Robert Fahey
I guarantee the advertising campaign hurt sales.
@Robert Fahey: Wow, I just watched it and I totally agree. Shooting themselves in the foot. So many great engineers at GM, and such an incompetent management. The story of the last 25+ years.
To me this does not exactly look like the car to take on the Tesla, sorry. The Model S is far better looking, way more usable, way more spacious, has a better user interface, gets rid of the need for gas, and has no combustion engine to worry about. It's aluminum, and will out-last me.
My Model S will still be rolling strong when most 2014 ELRs are being sold by the pound, 10 years from now.
$76k for 56kms range and they say they can compete with Tesla. I think that was a bit off the mark and should be retracted. This isn't even a round trip to the supermarket.
Richard Auchus
Um.... no. Not at all. The ELR is an overpriced Volt with less doors and less practicality. Its a coupe. But normally coupes are fun and lively. But with this thing being in the price range of an M4 or CTS-V, it isn't that either.
The base price of a Model S is actually LESS than that, and for that you get a car that has the cargo room of a small SUV, the carrying capacity of 5 adults plus optionally 2 rear jump seats, more performance, better safety, more technology.
Not to mention the way the two different companies actually take care of their customers. Yes, sorry, had to add that.
The only thing the ELR has for it is its total range. Thats it.
Randy Snakes
How does the Warranty stand up against the Tesla benchmark?
Michael Wilson
the ELR is an overpriced volt. I wouldn't compare this with the tesla, but more of an upmarket volt. Not worth the coin IMHO. Does not have the electric range or performance of the Tesla. If sold for $50k, the nicer styling and trim would be worth it, but at the cost of $75k, this is nothing more than a next generation Cadillac Cimarron in hybrid garb.
An attractive, well equipped cimarron, but about $25k too much
I tried to take a test drive in an ELR, I really did. Having booked a test drive, and spoken to the dealer that morning, I get there to find they didn't have one that could be driven. The salesman couldn't understand why I didn't want to just sit in it.
The Tesla dealer was incredibly pleasant experience, with no pressure, and a full tour of the shop, including the (spotless) service bay.
I'm not looking to buy right now, I'm still taking notes, but the Cadillac is out of the running - if that's how they treat people when they want their money, I shudder to think what they'd be like in something like a warranty claim situation.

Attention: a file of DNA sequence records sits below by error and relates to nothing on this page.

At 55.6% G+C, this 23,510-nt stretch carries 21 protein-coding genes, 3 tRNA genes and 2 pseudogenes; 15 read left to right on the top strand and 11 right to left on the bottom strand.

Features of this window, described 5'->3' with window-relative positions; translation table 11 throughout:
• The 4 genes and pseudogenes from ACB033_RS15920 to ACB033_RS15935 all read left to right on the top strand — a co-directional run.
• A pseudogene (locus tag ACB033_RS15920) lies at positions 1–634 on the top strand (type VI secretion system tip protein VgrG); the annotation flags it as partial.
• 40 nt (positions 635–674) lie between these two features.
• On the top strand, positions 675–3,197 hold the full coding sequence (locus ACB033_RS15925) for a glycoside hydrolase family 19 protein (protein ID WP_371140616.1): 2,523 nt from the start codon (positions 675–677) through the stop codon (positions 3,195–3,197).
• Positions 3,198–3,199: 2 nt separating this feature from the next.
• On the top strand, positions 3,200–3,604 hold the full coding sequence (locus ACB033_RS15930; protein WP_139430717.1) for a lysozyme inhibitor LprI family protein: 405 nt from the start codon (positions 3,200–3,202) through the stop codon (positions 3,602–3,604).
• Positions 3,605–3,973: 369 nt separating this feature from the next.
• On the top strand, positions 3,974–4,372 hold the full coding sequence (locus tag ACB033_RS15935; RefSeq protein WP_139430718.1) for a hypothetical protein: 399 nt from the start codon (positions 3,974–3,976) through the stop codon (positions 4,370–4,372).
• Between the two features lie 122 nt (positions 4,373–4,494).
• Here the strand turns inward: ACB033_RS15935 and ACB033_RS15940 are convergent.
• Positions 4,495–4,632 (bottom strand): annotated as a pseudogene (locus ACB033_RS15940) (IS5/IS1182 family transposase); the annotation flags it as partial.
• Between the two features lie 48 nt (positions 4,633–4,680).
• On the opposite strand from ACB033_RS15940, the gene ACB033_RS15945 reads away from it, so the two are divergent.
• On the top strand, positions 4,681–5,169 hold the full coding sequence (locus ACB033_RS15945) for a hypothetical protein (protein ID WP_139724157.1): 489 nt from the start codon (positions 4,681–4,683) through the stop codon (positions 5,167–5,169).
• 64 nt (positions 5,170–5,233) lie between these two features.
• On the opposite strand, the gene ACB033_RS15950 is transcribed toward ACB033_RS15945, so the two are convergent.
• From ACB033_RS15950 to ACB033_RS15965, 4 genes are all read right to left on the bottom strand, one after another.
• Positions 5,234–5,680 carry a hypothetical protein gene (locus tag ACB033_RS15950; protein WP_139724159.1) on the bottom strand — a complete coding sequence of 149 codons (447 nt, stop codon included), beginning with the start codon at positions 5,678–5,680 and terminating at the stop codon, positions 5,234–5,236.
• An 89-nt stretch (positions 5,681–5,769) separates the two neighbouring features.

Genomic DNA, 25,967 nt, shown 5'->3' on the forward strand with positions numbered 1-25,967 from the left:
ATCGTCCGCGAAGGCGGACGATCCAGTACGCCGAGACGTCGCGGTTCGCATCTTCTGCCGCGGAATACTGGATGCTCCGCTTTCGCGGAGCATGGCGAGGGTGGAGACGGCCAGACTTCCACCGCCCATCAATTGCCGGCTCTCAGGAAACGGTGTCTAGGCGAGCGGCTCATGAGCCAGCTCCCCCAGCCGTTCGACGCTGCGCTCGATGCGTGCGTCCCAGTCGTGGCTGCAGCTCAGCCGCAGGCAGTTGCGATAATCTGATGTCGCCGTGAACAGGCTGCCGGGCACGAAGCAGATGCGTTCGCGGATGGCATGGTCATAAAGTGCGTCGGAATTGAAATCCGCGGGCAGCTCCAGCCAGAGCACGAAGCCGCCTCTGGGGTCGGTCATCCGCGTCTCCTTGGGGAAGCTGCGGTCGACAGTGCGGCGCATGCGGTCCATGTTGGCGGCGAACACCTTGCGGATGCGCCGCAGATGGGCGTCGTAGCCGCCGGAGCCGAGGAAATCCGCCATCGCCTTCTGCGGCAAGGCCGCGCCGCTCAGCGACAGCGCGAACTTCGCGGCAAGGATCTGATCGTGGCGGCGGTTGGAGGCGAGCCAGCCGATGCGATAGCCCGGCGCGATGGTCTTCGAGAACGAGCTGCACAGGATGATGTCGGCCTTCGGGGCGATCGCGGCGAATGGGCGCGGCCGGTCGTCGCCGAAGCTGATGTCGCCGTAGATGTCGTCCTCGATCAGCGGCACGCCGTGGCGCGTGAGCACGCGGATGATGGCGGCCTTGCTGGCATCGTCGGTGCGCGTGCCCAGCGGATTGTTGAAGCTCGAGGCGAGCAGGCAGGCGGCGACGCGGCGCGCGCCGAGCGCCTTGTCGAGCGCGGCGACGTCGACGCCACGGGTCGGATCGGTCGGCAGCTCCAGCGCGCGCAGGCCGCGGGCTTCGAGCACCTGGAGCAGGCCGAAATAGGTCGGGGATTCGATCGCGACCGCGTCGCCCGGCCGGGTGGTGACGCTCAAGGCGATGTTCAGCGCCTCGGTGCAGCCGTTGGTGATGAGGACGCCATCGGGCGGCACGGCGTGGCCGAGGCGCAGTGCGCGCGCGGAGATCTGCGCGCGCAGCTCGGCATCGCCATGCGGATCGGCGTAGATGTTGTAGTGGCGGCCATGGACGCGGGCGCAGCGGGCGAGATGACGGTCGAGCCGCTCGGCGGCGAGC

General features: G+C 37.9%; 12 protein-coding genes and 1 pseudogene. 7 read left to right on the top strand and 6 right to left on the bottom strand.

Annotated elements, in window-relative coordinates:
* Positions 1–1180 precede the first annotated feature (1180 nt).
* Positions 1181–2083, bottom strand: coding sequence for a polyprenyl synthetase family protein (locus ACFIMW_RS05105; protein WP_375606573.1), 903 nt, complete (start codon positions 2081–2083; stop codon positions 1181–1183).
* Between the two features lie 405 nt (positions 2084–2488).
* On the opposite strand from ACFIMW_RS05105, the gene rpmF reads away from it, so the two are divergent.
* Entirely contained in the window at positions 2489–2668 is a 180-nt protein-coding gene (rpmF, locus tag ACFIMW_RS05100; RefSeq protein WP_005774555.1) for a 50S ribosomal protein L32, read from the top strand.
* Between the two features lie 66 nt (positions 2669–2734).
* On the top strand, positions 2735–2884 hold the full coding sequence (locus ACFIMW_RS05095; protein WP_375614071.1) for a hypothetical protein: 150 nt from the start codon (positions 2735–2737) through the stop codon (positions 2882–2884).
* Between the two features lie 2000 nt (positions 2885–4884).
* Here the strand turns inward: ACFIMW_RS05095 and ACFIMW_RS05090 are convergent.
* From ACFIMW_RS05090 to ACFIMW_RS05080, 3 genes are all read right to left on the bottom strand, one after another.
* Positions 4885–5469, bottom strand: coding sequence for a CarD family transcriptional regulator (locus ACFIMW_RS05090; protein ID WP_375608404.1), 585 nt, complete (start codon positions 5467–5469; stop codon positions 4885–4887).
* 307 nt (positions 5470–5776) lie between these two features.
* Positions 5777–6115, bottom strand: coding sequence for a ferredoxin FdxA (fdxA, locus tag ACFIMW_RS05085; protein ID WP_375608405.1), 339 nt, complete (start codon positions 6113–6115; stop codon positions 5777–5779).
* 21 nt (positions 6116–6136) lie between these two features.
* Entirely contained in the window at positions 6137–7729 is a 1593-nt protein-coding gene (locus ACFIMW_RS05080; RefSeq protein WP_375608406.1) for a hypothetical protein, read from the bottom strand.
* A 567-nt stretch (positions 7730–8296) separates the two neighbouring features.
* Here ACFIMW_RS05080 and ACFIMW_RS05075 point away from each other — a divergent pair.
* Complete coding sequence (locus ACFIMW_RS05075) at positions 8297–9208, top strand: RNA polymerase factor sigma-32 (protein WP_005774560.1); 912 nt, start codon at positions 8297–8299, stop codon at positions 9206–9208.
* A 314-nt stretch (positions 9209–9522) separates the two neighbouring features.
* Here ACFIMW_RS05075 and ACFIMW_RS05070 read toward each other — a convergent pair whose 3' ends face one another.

First, I think the Volt is a pretty good platform and 38 miles of EV is more useful than people think but at $500/kWh and 16.5 kWh the Volt and ELR use a $8,250 battery and the ones in the tesla are $30k and $42,500 respectively.
Tesla has a good reason to be expensive and its still cheaper than a base ELR. As Richard said Tesla offers a lot of other useful features too.
I can sort of see why people don't see enough value in the ELR. The Volt itself is actually a decent platform because most trips are significantly shorter than 35 miles. GM did a study of Volt owners and discovered people got on average about 900 miles per tank.
The average trip in an automobile is only like 6 miles and most peoples commutes are under 20 miles so most people can get to work and back on EV alone and even if you do tap into some of the fuel its only for a couple miles. If you can charge at work you can stay in EV for a large percentage of your driving.
People underestimate the usefulness of plug in hybrids. Even only 10-15 miles of EV range can have a huge impact on overall fuel consumption. To give an example if you drive 30 miles to work each way and use EV for the first 15 of it and get 40 MPG for the last 15 miles, ignoring electricity your average is 80 MPG instead of 40 and you can do it with about $3000 in batteries. In a couple years it will be possible with $2000 in batteries as Li-Ion prices drop to the $300/kWh range.
The Skud
Looks like it fails on too many counts! And that is not even counting the incompetent dealership.
Michael Crumpton
That is in the same price category as the Tesla Model S, (130mph top speed 0-60 in less than 4.5 seconds) described as the best car in the world by several critics and publications. It is laughable that they charged so much for this lackluster car.